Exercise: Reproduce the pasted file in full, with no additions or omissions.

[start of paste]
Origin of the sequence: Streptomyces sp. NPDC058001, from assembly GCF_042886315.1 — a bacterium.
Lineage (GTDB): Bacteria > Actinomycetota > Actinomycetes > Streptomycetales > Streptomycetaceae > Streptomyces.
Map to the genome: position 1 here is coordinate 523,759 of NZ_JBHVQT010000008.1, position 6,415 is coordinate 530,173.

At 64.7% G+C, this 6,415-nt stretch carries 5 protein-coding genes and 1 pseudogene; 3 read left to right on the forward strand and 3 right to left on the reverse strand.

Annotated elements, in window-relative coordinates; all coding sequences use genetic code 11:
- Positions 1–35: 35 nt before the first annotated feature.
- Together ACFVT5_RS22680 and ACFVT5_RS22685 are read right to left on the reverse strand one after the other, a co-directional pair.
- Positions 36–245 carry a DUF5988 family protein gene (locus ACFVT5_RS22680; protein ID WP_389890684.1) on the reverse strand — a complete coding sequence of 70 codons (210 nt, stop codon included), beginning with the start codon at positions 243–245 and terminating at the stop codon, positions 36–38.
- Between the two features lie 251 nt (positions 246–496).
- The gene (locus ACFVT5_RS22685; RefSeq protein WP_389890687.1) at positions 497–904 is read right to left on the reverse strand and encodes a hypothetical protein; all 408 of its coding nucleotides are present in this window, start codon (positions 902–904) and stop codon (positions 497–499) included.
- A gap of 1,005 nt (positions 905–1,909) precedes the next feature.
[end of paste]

Origin of the sequence: Streptomyces sp. NPDC058001, from assembly GCF_042886315.1 — a bacterium.
Lineage (GTDB): Bacteria > Actinomycetota > Actinomycetes > Streptomycetales > Streptomycetaceae > Streptomyces.
Map to the genome: position 1 here is coordinate 523,759 of NZ_JBHVQT010000008.1, position 6,415 is coordinate 530,173.

At 64.7% G+C, this 6,415-nt stretch carries 5 protein-coding genes and 1 pseudogene; 3 read left to right on the forward strand and 3 right to left on the reverse strand.

Annotated elements, in window-relative coordinates; all coding sequences use genetic code 11:
- Positions 1–35: 35 nt before the first annotated feature.
- Together ACFVT5_RS22680 and ACFVT5_RS22685 are read right to left on the reverse strand one after the other, a co-directional pair.
- Positions 36–245 carry a DUF5988 family protein gene (locus ACFVT5_RS22680; protein ID WP_389890684.1) on the reverse strand — a complete coding sequence of 70 codons (210 nt, stop codon included), beginning with the start codon at positions 243–245 and terminating at the stop codon, positions 36–38.
- Between the two features lie 251 nt (positions 246–496).
- The gene (locus ACFVT5_RS22685; RefSeq protein WP_389890687.1) at positions 497–904 is read right to left on the reverse strand and encodes a hypothetical protein; all 408 of its coding nucleotides are present in this window, start codon (positions 902–904) and stop codon (positions 497–499) included.
- A gap of 1,005 nt (positions 905–1,909) precedes the next feature.